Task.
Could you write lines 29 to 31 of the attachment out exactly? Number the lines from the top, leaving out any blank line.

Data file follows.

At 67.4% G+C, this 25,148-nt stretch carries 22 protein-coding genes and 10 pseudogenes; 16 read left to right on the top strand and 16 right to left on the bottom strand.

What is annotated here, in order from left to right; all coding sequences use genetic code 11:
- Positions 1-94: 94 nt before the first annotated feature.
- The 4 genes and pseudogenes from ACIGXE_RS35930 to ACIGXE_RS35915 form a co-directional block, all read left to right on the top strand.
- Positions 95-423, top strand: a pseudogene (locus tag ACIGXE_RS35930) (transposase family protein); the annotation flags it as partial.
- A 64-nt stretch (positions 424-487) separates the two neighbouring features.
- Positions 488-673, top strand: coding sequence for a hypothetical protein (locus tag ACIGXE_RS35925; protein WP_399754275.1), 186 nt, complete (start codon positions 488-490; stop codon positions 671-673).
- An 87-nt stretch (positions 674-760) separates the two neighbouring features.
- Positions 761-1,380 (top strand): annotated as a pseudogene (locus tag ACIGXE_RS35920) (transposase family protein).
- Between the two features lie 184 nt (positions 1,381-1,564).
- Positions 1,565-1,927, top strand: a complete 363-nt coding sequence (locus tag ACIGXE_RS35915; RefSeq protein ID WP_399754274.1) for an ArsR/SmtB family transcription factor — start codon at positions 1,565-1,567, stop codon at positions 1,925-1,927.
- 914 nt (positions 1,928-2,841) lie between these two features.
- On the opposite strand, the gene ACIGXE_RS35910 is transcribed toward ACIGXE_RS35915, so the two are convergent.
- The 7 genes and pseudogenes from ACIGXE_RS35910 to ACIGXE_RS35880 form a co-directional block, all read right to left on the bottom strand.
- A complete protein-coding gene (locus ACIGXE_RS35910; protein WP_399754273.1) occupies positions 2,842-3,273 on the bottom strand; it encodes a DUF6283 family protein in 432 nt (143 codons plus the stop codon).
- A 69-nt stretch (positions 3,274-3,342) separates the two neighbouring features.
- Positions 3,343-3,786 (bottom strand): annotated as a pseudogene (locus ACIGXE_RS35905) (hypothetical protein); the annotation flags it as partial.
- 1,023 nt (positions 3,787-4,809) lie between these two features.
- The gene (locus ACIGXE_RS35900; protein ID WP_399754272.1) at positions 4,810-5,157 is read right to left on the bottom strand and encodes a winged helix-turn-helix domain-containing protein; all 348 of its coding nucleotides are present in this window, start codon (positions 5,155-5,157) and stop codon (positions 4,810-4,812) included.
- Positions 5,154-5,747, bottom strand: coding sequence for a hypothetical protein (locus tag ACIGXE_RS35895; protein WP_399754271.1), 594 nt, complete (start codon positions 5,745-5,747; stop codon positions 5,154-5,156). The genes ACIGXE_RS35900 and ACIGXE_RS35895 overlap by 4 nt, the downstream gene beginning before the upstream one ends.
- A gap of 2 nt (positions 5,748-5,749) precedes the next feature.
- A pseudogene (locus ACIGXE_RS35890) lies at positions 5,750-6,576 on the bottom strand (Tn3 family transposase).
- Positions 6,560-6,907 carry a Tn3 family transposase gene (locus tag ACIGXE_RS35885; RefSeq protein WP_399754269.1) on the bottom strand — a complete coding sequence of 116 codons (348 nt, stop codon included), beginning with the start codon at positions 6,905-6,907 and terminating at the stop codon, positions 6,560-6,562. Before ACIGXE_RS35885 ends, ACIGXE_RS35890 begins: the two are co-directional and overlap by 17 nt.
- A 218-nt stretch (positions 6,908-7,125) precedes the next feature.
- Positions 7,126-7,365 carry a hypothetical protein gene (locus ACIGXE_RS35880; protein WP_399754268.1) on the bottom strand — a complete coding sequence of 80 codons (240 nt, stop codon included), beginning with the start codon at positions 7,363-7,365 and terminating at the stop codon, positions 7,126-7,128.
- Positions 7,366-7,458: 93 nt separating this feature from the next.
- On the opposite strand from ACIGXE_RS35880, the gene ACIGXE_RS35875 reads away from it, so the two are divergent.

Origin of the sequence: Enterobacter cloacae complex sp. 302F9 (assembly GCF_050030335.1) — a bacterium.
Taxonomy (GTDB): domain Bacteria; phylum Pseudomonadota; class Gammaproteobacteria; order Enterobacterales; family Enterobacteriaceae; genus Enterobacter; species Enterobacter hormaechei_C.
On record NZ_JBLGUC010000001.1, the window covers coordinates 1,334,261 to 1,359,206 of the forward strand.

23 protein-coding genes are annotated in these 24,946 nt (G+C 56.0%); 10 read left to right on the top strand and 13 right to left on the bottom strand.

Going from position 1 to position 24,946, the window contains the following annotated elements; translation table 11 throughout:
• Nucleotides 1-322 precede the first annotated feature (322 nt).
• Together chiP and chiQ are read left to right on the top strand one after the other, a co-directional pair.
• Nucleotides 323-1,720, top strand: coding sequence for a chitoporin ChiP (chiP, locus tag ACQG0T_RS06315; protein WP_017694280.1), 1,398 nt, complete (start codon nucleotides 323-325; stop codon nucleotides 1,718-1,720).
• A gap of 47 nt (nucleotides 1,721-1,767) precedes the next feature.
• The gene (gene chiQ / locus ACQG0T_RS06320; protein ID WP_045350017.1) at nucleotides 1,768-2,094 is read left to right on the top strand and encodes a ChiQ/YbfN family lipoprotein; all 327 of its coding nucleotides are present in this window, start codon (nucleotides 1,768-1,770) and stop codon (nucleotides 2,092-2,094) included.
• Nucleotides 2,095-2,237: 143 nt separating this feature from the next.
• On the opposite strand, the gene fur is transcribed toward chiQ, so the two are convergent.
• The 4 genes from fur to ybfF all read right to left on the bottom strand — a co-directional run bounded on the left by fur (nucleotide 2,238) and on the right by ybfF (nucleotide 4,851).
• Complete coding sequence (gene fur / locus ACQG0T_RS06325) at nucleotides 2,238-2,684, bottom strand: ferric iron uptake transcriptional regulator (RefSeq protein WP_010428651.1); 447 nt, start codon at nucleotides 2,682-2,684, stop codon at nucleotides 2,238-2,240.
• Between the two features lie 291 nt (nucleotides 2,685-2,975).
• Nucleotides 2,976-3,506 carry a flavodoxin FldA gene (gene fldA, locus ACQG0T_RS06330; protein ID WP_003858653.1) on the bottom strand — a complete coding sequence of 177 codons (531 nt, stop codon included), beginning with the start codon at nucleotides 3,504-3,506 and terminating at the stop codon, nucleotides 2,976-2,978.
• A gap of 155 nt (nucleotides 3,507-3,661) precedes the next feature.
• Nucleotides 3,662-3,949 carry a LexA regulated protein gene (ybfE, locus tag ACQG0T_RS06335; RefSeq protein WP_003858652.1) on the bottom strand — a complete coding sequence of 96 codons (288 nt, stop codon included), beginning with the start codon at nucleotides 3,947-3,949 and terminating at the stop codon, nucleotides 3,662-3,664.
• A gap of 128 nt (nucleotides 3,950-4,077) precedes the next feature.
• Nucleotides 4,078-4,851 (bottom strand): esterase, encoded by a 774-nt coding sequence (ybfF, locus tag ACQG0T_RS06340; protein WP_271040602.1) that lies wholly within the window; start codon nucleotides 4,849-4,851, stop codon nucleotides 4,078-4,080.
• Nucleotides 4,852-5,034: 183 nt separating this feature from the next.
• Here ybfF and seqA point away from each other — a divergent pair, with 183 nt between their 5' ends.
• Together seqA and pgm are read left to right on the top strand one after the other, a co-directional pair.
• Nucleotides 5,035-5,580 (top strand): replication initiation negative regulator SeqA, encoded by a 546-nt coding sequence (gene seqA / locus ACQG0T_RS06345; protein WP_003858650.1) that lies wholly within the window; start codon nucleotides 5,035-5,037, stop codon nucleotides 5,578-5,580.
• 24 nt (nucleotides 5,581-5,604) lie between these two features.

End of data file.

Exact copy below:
Taxonomy (GTDB): domain Bacteria; phylum Pseudomonadota; class Gammaproteobacteria; order Enterobacterales; family Enterobacteriaceae; genus Enterobacter; species Enterobacter hormaechei_C.
On record NZ_JBLGUC010000001.1, the window covers coordinates 1,334,261 to 1,359,206 of the forward strand.

23 protein-coding genes are annotated in these 24,946 nt (G+C 56.0%); 10 read left to right on the top strand and 13 right to left on the bottom strand.